Burger ShackThere was a time in the not too distant past that, when charged with locating Toronto’s best burgers, people would invariably point to The Burger Shack. The crown seems to have been lost over the last few years but not through their own misguidance. The simple fact is, while they still crank out the same quality burgers, the competition has stepped up. Some of the most recent surveys in the local publications are full of Johnny-come-latelys and their upgraded takes on this simple yet easy to screw up sandwich. Sticking with tradition can sometimes be a double edge sword. Joe’s burgers are no less tasty than when they reigned supreme. It’s just that restaurants see that as the bar they need to hurdle. Some, as you’ve probably read, have cleared that level very handsomely. Still, it’s nice to have those food memories from ones childhood. It's also nice to have a good, solid place that cranks out consistently terrific eats.

BS InteriorBurger Shack sits in what is now the northern edge of mid town. The small cash only place seats a couple dozen or so and does a steady, if not, bustling business. The seating screams fast food as does the modest décor. There’s plenty of articles heralding their success, collected over the years, framed and hanging on the walls.
There’s an open kitchen where burgers and what have you are flame broiled and rings and things are deep fried.
The back kitchen is a buzz with food prep. Just about everything here is made in house. Burgers are hand formed daily, sauces, gravies, dressings, fries cut, onions diced, it’s just a whirl wind of activity.

So let’s get a look at what’s cooking at The Burger Shack.

Onion RingsAt one time every independent fast food place made great onion rings. In fact, as much as any other offering, places were selected for their rings. Usually of the beer batter style.
The Shack’s version is just as good as I remember from my childhood. Plump, fluffy and oniony. Nicely crispy, golden brown on the outside and velvety on the inside. Easily passing the pinch and pull tests. Still some of the best this city has to offer.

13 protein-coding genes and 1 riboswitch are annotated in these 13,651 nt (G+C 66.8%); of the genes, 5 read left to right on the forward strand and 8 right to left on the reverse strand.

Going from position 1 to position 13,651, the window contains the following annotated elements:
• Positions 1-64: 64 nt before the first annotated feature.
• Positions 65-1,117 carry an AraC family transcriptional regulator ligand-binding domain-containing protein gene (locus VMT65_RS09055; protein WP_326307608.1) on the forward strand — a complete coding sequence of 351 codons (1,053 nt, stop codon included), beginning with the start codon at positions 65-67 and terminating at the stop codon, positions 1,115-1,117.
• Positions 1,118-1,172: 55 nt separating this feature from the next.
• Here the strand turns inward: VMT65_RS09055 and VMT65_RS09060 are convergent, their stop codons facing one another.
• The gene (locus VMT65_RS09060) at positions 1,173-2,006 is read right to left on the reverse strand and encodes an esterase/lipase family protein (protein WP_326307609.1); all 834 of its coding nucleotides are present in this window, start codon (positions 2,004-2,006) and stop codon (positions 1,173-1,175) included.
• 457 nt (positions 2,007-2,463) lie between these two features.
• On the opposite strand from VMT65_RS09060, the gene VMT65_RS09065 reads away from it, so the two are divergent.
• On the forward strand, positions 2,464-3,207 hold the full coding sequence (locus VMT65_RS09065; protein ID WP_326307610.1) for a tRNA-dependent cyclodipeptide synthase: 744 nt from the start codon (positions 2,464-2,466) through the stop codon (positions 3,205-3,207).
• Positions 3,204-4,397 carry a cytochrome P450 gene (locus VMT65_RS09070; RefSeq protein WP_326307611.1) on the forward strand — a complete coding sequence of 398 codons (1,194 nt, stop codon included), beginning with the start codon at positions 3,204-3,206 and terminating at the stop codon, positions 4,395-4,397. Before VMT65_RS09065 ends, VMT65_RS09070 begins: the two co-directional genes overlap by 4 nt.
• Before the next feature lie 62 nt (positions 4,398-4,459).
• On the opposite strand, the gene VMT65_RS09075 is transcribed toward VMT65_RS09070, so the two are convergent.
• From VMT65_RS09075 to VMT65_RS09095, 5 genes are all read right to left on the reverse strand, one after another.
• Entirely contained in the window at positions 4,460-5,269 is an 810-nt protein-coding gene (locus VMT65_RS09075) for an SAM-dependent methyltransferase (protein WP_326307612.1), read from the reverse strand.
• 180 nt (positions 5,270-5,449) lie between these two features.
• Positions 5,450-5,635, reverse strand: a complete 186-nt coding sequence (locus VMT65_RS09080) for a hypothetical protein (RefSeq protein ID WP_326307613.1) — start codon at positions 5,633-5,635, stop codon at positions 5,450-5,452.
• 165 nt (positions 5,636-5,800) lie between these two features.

PoutinePoutine, for those not familiar, is a dish native to Quebec. Once referred to by Tony Bourdain as a “gastronomical train wreck.” Fresh cut fries covered with cheese curds and gravy. While not quite traditional in that they use beef instead of chicken gravy this incarnation is incredibly tasty. Traditionalists will deduct points for non squeaky curds but I, for one, really don’t care. I actually love to let the dish sit a bit and those curds melt into a gooey mess. While few places in the city do it incredibly well, this is enough tide you over until a trip to the Eastern Townships occurs.

Souvlaki on a BunIf I were eating at a Greek fast food restaurant I’d have my Souvlaki on a pita. But here I am at a burger joint. As such, I’ll stick with my old favourite, Souvlaki on a Bun. At one time in the late 80’s I worked directly across the street from a place that served this and, again, a trip down memory lane was in order.
This did not disappoint. The pork souvlaki is just as it should be. Well seasoned and garlicky. The tzatziki could’ve been a little bolder but it was still good. I keep it simple with onion and tomato. It all comes on a lightly toasted large sesame seed hot dog bun.

Bacon CheeseburgerYou just can’t do a review of a burger place and not have a burger. It’s just not allowed.
I will caution you up front about one thing. Many places like this sell a homemade burger and a cheaper frozen patty burger. You don’t want that one. Stick with the homemade.
As I said above, the burgers are made fresh daily from meat delivered from a local butcher and triple ground in house. Unlike the new craze, smashed burgers, these are flame grilled and thoroughly spiced. Every purveyor had their own secret blend of spices and Joe is no different. One thing for sure though, they all have garlic in them. I’ve always thought the best measure of these types of burgers is the garlic burps that follow. There are exceptions to every rule however these are among the less garlic infused specimens I’ve had. This is their most popular, the Banquet Burger. Meaning it has cheese and bacon.

The Shack does a nice homemade breakfast as well. There’s nothing “Special” about their morning offerings. Your standard bacon and eggs type stuff. All done to a higher standard than most as you can well imagine.

So there you have it folks. Some good, solid, scratch made food that brings me back to a time when I had no mortgage payments, I was still an NHL prospect and about to start working on my first million. Sadly far too many of these places are now A & W’s, KFC’s or the like.

You can find The Burger Shack at 233 Eglinton Ave. W.

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You can also “Like” them on facebook.
Burger Shack on Urbanspoon
Burger Shack on Foodio54

Well that’s all for now folks, see ya next time in the food court.